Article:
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May 20, 2021 28 comments News
Zune subscribe to IHR by Derek K. Miller (1969-2011) https://flic.kr/p/55Ydiq (CC BY-NC 2.0)

Think Regulating User Generated Content in Bill C-10 Is Just an Inadvertent Mistake? Think Again

Over the past several days, the Standing Committee on Canadian Heritage has repeatedly been told that Canadian cultural groups are among the strongest supporters of freedom of expression and would never think of supporting legislation that undermines that foundational democratic principle. Yet the reality is that some of the same cultural groups that now downplay the impact of Bill C-10 on expression, lobbied the government to remove all user generated content safeguards. In other words, rather than support freedom of expression for all Canadians, some envisioned full regulation of both users and their content.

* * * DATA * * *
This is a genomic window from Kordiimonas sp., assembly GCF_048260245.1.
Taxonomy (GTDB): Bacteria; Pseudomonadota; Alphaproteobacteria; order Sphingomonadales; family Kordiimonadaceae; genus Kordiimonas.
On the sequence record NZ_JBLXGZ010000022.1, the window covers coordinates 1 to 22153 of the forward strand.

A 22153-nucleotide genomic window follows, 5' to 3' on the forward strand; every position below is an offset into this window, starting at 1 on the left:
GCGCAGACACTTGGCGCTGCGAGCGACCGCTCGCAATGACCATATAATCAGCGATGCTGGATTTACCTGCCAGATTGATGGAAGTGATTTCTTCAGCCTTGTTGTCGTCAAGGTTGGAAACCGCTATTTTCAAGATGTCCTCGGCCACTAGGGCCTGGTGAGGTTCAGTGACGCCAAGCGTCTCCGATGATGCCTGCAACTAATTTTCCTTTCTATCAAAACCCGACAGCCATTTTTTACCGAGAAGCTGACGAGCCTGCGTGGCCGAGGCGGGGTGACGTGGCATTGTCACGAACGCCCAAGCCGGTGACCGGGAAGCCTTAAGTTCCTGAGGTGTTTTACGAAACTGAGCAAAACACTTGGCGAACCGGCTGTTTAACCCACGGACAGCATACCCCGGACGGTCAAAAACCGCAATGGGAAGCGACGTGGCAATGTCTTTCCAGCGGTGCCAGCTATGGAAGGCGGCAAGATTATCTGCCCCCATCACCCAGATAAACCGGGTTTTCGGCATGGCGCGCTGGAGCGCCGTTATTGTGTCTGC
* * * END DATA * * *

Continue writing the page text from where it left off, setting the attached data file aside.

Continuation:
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May 19, 2021 12 comments News
freedom of expression by Jason Taellious (CC BY-SA 2.0) https://flic.kr/p/5kTNEG

Debating Bill C-10 at the Canadian Heritage Committee, Part Two: A Special Law Bytes Podcast

With yesterday’s Standing Committee on Canadian Heritage meeting with experts on Bill C-10 and its implications for freedom of expression, this is a special Law Bytes episode featuring my opening statement and engagement with Members of Parliament. The discussion canvassed a wide range of issues including how regulating user generated content makes Canada an outlier worldwide, the impact on net neutrality, and why discoverability requirements constitute speech regulation. There is a second post that features my opening statement to the committee.

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May 18, 2021 2 comments Podcasts